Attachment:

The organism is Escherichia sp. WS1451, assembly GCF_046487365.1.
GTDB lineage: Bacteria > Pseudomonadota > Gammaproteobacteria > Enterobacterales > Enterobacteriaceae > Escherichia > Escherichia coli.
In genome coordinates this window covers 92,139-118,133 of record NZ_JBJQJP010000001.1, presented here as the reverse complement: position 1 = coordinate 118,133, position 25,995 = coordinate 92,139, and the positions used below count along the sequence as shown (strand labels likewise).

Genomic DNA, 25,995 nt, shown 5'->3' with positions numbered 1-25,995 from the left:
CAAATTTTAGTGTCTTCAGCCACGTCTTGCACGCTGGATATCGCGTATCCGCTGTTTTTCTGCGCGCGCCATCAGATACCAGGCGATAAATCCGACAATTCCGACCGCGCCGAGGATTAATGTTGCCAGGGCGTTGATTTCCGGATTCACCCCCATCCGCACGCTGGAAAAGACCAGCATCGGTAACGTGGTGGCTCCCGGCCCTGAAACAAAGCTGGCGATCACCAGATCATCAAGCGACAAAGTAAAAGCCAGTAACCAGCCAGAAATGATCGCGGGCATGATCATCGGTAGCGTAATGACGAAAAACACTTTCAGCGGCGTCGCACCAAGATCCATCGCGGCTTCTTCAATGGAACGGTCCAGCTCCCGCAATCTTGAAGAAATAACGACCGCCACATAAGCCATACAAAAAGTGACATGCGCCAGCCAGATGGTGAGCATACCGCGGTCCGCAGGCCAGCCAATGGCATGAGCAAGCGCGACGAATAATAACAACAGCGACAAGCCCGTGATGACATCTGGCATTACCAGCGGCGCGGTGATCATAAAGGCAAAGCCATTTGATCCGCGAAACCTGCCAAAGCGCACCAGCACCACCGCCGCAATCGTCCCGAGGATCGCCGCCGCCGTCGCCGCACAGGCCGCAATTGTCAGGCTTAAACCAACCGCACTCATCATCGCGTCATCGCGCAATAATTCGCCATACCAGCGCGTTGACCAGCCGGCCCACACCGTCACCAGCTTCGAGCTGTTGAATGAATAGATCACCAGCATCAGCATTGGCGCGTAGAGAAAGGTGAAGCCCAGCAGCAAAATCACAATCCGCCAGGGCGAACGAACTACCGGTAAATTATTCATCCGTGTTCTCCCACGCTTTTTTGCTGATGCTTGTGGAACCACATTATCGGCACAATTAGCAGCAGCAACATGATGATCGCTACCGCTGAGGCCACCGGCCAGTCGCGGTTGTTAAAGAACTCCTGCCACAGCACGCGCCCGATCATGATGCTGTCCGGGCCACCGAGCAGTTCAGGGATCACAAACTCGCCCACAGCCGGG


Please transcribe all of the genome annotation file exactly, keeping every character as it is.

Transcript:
The organism is Escherichia sp. WS1451, assembly GCF_046487365.1.
GTDB lineage: Bacteria > Pseudomonadota > Gammaproteobacteria > Enterobacterales > Enterobacteriaceae > Escherichia > Escherichia coli.
In genome coordinates this window covers 92,139-118,133 of record NZ_JBJQJP010000001.1, presented here as the reverse complement: position 1 = coordinate 118,133, position 25,995 = coordinate 92,139, and the positions used below count along the sequence as shown (strand labels likewise).

Genomic DNA, 25,995 nt, shown 5'->3' with positions numbered 1-25,995 from the left:
CAAATTTTAGTGTCTTCAGCCACGTCTTGCACGCTGGATATCGCGTATCCGCTGTTTTTCTGCGCGCGCCATCAGATACCAGGCGATAAATCCGACAATTCCGACCGCGCCGAGGATTAATGTTGCCAGGGCGTTGATTTCCGGATTCACCCCCATCCGCACGCTGGAAAAGACCAGCATCGGTAACGTGGTGGCTCCCGGCCCTGAAACAAAGCTGGCGATCACCAGATCATCAAGCGACAAAGTAAAAGCCAGTAACCAGCCAGAAATGATCGCGGGCATGATCATCGGTAGCGTAATGACGAAAAACACTTTCAGCGGCGTCGCACCAAGATCCATCGCGGCTTCTTCAATGGAACGGTCCAGCTCCCGCAATCTTGAAGAAATAACGACCGCCACATAAGCCATACAAAAAGTGACATGCGCCAGCCAGATGGTGAGCATACCGCGGTCCGCAGGCCAGCCAATGGCATGAGCAAGCGCGACGAATAATAACAACAGCGACAAGCCCGTGATGACATCTGGCATTACCAGCGGCGCGGTGATCATAAAGGCAAAGCCATTTGATCCGCGAAACCTGCCAAAGCGCACCAGCACCACCGCCGCAATCGTCCCGAGGATCGCCGCCGCCGTCGCCGCACAGGCCGCAATTGTCAGGCTTAAACCAACCGCACTCATCATCGCGTCATCGCGCAATAATTCGCCATACCAGCGCGTTGACCAGCCGGCCCACACCGTCACCAGCTTCGAGCTGTTGAATGAATAGATCACCAGCATCAGCATTGGCGCGTAGAGAAAGGTGAAGCCCAGCAGCAAAATCACAATCCGCCAGGGCGAACGAACTACCGGTAAATTATTCATCCGTGTTCTCCCACGCTTTTTTGCTGATGCTTGTGGAACCACATTATCGGCACAATTAGCAGCAGCAACATGATGATCGCTACCGCTGAGGCCACCGGCCAGTCGCGGTTGTTAAAGAACTCCTGCCACAGCACGCGCCCGATCATGATGCTGTCCGGGCCACCGAGCAGTTCAGGGATCACAAACTCGCCCACAGCCGGG